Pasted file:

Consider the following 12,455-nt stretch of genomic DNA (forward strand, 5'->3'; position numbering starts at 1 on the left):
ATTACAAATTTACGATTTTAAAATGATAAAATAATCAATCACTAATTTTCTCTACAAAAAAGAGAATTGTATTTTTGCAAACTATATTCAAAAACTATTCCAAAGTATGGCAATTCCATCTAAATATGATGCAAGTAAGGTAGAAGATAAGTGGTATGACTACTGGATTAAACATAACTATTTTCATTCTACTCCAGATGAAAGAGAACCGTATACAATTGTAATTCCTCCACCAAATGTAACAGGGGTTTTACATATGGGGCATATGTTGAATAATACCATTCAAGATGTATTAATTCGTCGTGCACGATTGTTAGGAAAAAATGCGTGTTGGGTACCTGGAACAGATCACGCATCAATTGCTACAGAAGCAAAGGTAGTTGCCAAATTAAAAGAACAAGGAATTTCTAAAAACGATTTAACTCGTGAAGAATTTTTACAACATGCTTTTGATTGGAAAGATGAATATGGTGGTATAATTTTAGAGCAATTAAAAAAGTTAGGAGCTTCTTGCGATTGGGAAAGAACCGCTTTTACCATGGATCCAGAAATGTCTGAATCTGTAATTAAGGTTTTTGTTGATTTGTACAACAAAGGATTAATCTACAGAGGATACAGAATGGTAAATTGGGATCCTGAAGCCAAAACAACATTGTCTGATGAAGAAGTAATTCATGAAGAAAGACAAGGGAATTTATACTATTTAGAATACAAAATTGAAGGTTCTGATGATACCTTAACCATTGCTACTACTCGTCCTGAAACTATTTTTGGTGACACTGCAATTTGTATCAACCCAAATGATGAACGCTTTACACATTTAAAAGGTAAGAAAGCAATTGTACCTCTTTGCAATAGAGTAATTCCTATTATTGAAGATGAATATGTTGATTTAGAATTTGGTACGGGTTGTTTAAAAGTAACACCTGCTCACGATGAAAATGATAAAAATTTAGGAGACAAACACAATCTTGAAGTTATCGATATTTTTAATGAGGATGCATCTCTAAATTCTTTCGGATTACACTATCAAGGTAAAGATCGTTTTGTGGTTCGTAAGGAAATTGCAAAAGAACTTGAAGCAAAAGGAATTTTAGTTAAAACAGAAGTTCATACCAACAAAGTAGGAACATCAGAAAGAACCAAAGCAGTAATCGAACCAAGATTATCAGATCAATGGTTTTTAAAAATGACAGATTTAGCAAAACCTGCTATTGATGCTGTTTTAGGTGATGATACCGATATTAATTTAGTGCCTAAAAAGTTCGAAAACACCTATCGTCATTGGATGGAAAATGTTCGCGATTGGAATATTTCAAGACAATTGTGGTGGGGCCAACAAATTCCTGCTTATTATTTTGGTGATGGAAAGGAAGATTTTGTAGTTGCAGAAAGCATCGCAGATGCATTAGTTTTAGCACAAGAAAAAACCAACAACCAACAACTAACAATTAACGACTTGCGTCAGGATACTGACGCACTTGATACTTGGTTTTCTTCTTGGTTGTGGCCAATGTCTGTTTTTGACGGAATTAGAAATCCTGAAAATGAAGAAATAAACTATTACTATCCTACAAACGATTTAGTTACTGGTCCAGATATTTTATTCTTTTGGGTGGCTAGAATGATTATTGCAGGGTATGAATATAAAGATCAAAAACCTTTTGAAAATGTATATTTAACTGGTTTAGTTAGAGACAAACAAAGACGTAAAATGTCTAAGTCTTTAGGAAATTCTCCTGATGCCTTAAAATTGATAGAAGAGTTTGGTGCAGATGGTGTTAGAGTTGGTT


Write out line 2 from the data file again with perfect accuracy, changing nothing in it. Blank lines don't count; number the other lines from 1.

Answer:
ATTACAAATTTACGATTTTAAAATGATAAAATAATCAATCACTAATTTTCTCTACAAAAAAGAGAATTGTATTTTTGCAAACTATATTCAAAAACTATTCCAAAGTATGGCAATTCCATCTAAATATGATGCAAGTAAGGTAGAAGATAAGTGGTATGACTACTGGATTAAACATAACTATTTTCATTCTACTCCAGATGAAAGAGAACCGTATACAATTGTAATTCCTCCACCAAATGTAACAGGGGTTTTACATATGGGGCATATGTTGAATAATACCATTCAAGATGTATTAATTCGTCGTGCACGATTGTTAGGAAAAAATGCGTGTTGGGTACCTGGAACAGATCACGCATCAATTGCTACAGAAGCAAAGGTAGTTGCCAAATTAAAAGAACAAGGAATTTCTAAAAACGATTTAACTCGTGAAGAATTTTTACAACATGCTTTTGATTGGAAAGATGAATATGGTGGTATAATTTTAGAGCAATTAAAAAAGTTAGGAGCTTCTTGCGATTGGGAAAGAACCGCTTTTACCATGGATCCAGAAATGTCTGAATCTGTAATTAAGGTTTTTGTTGATTTGTACAACAAAGGATTAATCTACAGAGGATACAGAATGGTAAATTGGGATCCTGAAGCCAAAACAACATTGTCTGATGAAGAAGTAATTCATGAAGAAAGACAAGGGAATTTATACTATTTAGAATACAAAATTGAAGGTTCTGATGATACCTTAACCATTGCTACTACTCGTCCTGAAACTATTTTTGGTGACACTGCAATTTGTATCAACCCAAATGATGAACGCTTTACACATTTAAAAGGTAAGAAAGCAATTGTACCTCTTTGCAATAGAGTAATTCCTATTATTGAAGATGAATATGTTGATTTAGAATTTGGTACGGGTTGTTTAAAAGTAACACCTGCTCACGATGAAAATGATAAAAATTTAGGAGACAAACACAATCTTGAAGTTATCGATATTTTTAATGAGGATGCATCTCTAAATTCTTTCGGATTACACTATCAAGGTAAAGATCGTTTTGTGGTTCGTAAGGAAATTGCAAAAGAACTTGAAGCAAAAGGAATTTTAGTTAAAACAGAAGTTCATACCAACAAAGTAGGAACATCAGAAAGAACCAAAGCAGTAATCGAACCAAGATTATCAGATCAATGGTTTTTAAAAATGACAGATTTAGCAAAACCTGCTATTGATGCTGTTTTAGGTGATGATACCGATATTAATTTAGTGCCTAAAAAGTTCGAAAACACCTATCGTCATTGGATGGAAAATGTTCGCGATTGGAATATTTCAAGACAATTGTGGTGGGGCCAACAAATTCCTGCTTATTATTTTGGTGATGGAAAGGAAGATTTTGTAGTTGCAGAAAGCATCGCAGATGCATTAGTTTTAGCACAAGAAAAAACCAACAACCAACAACTAACAATTAACGACTTGCGTCAGGATACTGACGCACTTGATACTTGGTTTTCTTCTTGGTTGTGGCCAATGTCTGTTTTTGACGGAATTAGAAATCCTGAAAATGAAGAAATAAACTATTACTATCCTACAAACGATTTAGTTACTGGTCCAGATATTTTATTCTTTTGGGTGGCTAGAATGATTATTGCAGGGTATGAATATAAAGATCAAAAACCTTTTGAAAATGTATATTTAACTGGTTTAGTTAGAGACAAACAAAGACGTAAAATGTCTAAGTCTTTAGGAAATTCTCCTGATGCCTTAAAATTGATAGAAGAGTTTGGTGCAGATGGTGTTAGAGTTGGTT